Engineeringby Cormac F. Lowth
This article was first published in The International Journal of Diving History, Volume 3, Number 1, July 2010
In the nineteenth century, several factors combined, which both facilitated and necessitated the expansion of the Port of Dublin. The seaward approaches to Dublin Port have always been hazardous to shipping. There are several offshore impediments to safe navigation that include the Kish Bank and Burford Bank, upon which hundreds of ships have been lost while attempting to reach the port.
Having braved all of these dangers, shipmasters now had yet another danger to face as they approached the mouth of the River Liffey. During the preceding centuries, access to the port was impeded by a hazard to navigation in the form of a large sandbank, known as the Bar of Dublin, which lay across the entrance to the main navigable channel of the River Liffey where it flows into Dublin Bay. The depth of water over this obstruction was as little as a few feet at times of low water spring tides, and ships approaching the port were frequently obliged to stand off or anchor to await high tide. When onshore winds blew up, many were thus caught on a lee shore and wrecked on the broad sandy expanses on either side of Dublin Bay, known as the North and South Bull. These areas are literally paved with the remains of the wrecks of sailing ships that were dependant upon the winds and tides and were equally, at times, at their mercy.
The first notable improvements to the port entrance were carried out in the latter half of the eighteenth century when the Great South Wall, which ran from Ringsend to the Poolbeg Lighthouse was built. This helped to define the channel and to render it more navigable, however, a great breakthrough came in the early nineteenth century. Various reports had been submitted to the Port Authorities as to how to overcome the problem of the Bar, one of which was prepared by Captain William Bligh of the famous Bounty Mutiny in 1801. He had undertaken, on behalf of the Admiralty, a comprehensive hydrographic survey of Dublin Bay and its approaches and one of his recommendations was for the building of a further wall on the north side of the channel. Other engineers had made similar suggestions and as a result, the North Bull Wall, which runs from Clontarf to the Bull Lighthouse, was built between 1819 and 1824. The tidal water thus enclosed by these walls created a sluicing action on the ebb tide, which, over the next few decades, shifted the sands of the Bar of Dublin around northwards to form what is now known as The Bull Island, which remains today as a wonderful amenity for the citizens of Dublin with beautiful dunes and sandy beaches. This engineering work, combined with new dredging techniques, now gave free access at all stages of the tide to the port to bigger and more deeply laden ships.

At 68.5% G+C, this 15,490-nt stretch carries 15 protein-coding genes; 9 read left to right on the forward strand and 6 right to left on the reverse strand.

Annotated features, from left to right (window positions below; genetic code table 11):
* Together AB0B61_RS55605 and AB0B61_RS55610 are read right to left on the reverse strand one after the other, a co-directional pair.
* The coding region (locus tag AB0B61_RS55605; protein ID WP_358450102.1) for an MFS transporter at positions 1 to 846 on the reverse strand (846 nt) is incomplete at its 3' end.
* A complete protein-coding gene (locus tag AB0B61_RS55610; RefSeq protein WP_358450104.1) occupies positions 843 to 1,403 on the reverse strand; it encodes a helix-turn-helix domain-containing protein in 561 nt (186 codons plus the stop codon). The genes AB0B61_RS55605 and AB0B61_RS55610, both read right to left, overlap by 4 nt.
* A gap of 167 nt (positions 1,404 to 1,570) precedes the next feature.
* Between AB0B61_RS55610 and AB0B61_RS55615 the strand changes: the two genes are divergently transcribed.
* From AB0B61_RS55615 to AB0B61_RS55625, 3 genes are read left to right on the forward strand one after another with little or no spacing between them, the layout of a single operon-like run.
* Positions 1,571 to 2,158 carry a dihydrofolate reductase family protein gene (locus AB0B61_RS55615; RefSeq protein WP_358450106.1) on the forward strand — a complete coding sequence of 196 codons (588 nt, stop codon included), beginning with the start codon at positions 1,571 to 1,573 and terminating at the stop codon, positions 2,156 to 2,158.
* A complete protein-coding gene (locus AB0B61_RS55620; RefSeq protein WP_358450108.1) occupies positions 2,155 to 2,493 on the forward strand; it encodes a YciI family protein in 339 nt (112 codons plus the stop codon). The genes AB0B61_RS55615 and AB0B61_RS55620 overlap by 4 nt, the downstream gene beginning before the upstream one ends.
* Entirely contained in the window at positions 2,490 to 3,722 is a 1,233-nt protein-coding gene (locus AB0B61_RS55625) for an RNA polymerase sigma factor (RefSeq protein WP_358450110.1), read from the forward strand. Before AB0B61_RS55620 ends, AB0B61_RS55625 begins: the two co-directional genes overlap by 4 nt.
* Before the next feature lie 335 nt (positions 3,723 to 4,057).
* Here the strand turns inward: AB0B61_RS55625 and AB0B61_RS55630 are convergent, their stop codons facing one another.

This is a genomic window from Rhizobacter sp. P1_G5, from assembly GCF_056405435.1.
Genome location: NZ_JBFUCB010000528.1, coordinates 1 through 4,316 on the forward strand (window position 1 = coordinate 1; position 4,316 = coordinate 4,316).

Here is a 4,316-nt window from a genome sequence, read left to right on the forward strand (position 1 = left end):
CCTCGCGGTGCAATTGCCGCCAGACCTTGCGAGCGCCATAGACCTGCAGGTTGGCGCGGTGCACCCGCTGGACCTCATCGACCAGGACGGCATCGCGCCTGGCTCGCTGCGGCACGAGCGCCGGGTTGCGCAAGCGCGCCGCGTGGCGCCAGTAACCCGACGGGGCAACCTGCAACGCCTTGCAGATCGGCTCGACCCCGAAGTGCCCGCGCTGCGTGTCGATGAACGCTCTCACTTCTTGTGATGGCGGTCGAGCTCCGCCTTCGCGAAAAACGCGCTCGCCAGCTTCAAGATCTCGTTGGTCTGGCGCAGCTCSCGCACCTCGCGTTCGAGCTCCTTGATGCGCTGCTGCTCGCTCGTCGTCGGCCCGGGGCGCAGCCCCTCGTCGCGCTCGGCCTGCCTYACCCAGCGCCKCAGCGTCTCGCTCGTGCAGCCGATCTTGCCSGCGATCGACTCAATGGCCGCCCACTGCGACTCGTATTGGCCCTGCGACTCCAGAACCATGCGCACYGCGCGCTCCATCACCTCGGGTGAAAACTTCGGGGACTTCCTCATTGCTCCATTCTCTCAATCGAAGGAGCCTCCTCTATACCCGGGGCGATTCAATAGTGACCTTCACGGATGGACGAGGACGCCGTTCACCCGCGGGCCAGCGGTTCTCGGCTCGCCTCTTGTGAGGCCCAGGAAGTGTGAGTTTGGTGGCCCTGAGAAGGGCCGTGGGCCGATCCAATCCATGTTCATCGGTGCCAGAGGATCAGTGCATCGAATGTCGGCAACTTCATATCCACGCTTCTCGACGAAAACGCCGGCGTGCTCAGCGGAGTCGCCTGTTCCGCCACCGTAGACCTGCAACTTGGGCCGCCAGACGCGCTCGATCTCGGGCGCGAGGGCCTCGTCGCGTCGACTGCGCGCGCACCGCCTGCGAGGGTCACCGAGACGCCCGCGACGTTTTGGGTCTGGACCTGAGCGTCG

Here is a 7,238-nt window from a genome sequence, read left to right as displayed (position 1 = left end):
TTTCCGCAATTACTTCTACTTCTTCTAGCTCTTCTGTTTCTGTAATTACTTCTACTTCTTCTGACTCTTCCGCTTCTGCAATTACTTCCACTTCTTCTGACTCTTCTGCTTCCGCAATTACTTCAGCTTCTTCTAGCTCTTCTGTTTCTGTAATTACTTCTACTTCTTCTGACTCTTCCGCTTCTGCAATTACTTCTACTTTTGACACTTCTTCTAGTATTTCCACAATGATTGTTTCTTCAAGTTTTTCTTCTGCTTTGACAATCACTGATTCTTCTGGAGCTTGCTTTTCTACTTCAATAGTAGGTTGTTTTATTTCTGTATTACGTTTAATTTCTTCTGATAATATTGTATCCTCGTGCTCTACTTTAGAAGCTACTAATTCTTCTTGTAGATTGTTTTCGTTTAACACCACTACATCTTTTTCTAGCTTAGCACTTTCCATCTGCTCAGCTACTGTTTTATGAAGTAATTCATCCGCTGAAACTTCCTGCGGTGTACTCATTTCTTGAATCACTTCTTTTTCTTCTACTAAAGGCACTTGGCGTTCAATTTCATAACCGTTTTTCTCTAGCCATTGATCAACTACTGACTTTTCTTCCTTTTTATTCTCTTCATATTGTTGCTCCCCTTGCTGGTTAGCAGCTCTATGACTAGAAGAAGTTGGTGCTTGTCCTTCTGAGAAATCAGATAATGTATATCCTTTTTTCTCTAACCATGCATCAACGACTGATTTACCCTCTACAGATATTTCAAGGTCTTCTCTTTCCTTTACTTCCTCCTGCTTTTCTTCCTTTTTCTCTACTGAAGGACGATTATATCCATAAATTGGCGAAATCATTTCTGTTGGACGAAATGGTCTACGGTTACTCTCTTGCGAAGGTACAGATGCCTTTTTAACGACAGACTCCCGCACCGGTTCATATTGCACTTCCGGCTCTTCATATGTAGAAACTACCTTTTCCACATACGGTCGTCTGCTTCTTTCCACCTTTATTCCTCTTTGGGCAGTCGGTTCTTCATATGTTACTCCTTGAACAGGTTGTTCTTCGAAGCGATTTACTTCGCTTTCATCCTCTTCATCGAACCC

Up to this time, berthage in the port was confined to the north and south quay walls that ran from Ringsend right into the heart of the City. These had been adequate in the past to accommodate the size of vessels and the volume of trade that then existed, however, with the advent of steam powered merchant ships and advances in the technology of iron and steel shipbuilding, and a consequent huge upsurge in world trading patterns, the existing berthage and facilities for loading and discharging cargoes were soon found to be hopelessly inadequate. At first improvements were made to the existing quay walls by limited rebuilding and deepening but the pressing need for deep-water quays quickly resulted in various proposals being examined as to how this could be best achieved. Initially, traditional methods of coffer-damming and dry building were proposed by the resident port engineer George Halpin, whose duties also included being Inspector of Works and Superintendent of Lighthouses. With the onerous schedule of these duties, much of his work in the Port of Dublin was devolved upon his Assistant Engineer, an innovative genius who was to revolutionise the work of building the new quay walls in Dublin Port, Bindon Blood Stoney (1828–1909).